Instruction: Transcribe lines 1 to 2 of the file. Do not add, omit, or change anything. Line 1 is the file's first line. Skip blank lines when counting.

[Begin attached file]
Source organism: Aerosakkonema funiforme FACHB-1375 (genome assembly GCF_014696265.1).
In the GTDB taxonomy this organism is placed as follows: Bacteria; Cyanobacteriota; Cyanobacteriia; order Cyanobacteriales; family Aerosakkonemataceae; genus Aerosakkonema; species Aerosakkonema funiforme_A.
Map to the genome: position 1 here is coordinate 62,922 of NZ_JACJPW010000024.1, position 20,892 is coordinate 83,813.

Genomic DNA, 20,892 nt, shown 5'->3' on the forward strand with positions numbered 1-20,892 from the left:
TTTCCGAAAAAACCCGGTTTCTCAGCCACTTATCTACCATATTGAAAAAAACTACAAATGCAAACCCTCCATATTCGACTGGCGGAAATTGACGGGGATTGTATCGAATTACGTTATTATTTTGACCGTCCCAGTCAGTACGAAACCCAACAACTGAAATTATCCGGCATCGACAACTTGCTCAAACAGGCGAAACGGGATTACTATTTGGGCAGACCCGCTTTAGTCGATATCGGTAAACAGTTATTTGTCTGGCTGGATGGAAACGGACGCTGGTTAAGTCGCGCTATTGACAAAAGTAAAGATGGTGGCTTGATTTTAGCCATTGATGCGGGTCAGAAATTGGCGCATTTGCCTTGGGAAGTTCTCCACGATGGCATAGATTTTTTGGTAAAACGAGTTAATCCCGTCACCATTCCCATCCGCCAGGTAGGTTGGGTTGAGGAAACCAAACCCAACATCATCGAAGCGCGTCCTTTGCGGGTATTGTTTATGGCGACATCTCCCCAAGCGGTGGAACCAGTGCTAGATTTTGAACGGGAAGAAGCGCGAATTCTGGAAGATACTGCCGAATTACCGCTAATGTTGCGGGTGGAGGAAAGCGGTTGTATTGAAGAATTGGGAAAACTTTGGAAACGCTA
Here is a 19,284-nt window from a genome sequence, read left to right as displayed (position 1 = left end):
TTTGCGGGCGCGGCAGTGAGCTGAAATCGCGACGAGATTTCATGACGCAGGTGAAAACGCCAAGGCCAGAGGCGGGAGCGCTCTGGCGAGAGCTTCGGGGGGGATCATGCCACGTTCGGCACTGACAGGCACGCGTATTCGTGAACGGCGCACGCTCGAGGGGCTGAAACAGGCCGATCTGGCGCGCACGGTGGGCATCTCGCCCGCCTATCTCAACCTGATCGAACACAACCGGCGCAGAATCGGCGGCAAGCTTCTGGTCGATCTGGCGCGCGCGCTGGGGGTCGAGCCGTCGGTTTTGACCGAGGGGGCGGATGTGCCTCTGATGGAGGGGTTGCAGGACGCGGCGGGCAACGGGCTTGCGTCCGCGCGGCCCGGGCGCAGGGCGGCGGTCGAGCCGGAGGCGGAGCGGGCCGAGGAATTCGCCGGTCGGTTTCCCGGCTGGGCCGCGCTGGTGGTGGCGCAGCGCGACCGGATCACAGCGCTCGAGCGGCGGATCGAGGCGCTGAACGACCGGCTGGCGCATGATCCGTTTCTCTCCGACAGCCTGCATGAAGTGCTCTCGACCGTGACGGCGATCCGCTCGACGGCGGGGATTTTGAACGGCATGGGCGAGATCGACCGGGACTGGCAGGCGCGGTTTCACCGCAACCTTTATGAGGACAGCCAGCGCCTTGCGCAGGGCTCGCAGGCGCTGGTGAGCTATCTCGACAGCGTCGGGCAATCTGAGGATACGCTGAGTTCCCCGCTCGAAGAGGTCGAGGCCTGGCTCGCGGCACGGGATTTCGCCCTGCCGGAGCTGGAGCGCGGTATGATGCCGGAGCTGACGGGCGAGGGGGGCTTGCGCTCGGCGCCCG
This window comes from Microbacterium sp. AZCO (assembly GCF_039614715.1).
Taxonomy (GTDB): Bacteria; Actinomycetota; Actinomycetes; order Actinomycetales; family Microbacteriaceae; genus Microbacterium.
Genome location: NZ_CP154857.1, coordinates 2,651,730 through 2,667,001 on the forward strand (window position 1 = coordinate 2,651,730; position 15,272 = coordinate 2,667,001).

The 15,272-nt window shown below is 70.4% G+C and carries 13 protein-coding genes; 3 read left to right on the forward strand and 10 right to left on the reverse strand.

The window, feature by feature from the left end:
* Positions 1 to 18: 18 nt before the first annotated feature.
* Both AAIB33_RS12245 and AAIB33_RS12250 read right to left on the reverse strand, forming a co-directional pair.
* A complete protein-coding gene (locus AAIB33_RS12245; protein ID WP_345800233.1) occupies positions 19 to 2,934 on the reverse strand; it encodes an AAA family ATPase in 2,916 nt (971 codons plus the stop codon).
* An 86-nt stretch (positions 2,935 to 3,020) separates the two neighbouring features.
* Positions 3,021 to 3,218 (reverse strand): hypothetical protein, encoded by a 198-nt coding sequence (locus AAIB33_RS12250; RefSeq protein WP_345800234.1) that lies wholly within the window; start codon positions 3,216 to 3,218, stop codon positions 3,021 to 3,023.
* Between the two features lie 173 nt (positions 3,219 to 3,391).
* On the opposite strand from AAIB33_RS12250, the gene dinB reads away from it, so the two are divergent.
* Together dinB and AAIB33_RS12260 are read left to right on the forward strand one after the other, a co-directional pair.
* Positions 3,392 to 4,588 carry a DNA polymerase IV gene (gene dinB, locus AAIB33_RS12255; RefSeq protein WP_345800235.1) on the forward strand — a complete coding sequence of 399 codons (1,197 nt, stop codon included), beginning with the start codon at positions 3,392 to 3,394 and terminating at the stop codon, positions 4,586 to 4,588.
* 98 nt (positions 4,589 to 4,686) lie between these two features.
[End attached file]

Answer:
Source organism: Aerosakkonema funiforme FACHB-1375 (genome assembly GCF_014696265.1).
In the GTDB taxonomy this organism is placed as follows: Bacteria; Cyanobacteriota; Cyanobacteriia; order Cyanobacteriales; family Aerosakkonemataceae; genus Aerosakkonema; species Aerosakkonema funiforme_A.